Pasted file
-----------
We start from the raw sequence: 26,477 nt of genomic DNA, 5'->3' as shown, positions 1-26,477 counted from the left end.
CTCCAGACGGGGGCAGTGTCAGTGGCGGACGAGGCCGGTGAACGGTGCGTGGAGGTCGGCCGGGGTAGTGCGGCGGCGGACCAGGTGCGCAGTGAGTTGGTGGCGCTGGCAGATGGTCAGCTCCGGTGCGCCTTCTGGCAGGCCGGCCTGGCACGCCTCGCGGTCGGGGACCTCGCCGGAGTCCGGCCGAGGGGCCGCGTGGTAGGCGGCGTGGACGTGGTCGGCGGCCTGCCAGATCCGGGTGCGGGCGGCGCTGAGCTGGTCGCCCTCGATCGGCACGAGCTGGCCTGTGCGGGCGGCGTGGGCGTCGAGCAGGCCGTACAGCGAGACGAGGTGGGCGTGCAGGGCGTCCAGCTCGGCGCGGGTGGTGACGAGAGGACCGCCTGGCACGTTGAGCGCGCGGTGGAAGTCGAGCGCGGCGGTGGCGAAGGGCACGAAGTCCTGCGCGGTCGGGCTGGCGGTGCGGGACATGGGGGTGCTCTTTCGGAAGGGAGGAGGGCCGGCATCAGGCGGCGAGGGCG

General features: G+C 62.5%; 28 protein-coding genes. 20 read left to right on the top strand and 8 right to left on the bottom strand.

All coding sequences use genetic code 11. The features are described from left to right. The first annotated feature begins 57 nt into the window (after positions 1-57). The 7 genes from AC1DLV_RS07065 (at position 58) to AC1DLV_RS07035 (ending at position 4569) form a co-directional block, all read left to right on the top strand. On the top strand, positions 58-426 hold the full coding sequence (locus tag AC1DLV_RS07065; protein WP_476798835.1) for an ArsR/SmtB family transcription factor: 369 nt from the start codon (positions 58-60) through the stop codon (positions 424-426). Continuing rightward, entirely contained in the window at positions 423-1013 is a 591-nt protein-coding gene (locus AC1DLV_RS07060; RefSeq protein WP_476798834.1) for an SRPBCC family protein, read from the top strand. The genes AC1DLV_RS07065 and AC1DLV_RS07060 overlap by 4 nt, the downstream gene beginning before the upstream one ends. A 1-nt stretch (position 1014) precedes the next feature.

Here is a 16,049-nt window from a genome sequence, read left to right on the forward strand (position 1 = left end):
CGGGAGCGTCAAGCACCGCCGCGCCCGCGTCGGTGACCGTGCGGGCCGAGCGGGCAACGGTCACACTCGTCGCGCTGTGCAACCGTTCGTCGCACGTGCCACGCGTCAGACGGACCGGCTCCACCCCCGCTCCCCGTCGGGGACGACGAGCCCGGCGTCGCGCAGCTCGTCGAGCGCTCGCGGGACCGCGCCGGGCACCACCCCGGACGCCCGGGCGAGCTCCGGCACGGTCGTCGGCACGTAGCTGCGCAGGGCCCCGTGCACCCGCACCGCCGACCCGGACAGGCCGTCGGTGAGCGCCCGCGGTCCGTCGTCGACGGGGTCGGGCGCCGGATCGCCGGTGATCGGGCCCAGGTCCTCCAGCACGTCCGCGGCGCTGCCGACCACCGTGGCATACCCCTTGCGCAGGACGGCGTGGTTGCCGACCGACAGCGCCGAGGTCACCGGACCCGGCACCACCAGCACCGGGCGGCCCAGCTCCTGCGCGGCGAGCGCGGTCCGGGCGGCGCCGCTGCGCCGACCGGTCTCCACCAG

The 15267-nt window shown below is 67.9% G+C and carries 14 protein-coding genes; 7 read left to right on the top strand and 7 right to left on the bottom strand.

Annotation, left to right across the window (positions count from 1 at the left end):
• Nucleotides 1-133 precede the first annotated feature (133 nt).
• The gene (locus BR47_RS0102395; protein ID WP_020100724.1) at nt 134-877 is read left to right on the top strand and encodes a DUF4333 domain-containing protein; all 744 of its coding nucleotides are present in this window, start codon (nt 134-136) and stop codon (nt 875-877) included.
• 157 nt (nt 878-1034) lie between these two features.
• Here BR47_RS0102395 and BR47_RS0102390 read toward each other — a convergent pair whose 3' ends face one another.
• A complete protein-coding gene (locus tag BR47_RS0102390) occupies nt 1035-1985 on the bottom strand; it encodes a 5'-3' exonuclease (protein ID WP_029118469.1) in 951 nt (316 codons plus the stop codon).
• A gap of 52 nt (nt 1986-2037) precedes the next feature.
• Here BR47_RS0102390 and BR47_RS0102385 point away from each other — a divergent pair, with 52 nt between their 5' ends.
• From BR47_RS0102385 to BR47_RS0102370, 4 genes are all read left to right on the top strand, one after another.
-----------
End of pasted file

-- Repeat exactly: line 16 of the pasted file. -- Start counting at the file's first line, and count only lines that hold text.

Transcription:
• From BR47_RS0102385 to BR47_RS0102370, 4 genes are all read left to right on the top strand, one after another.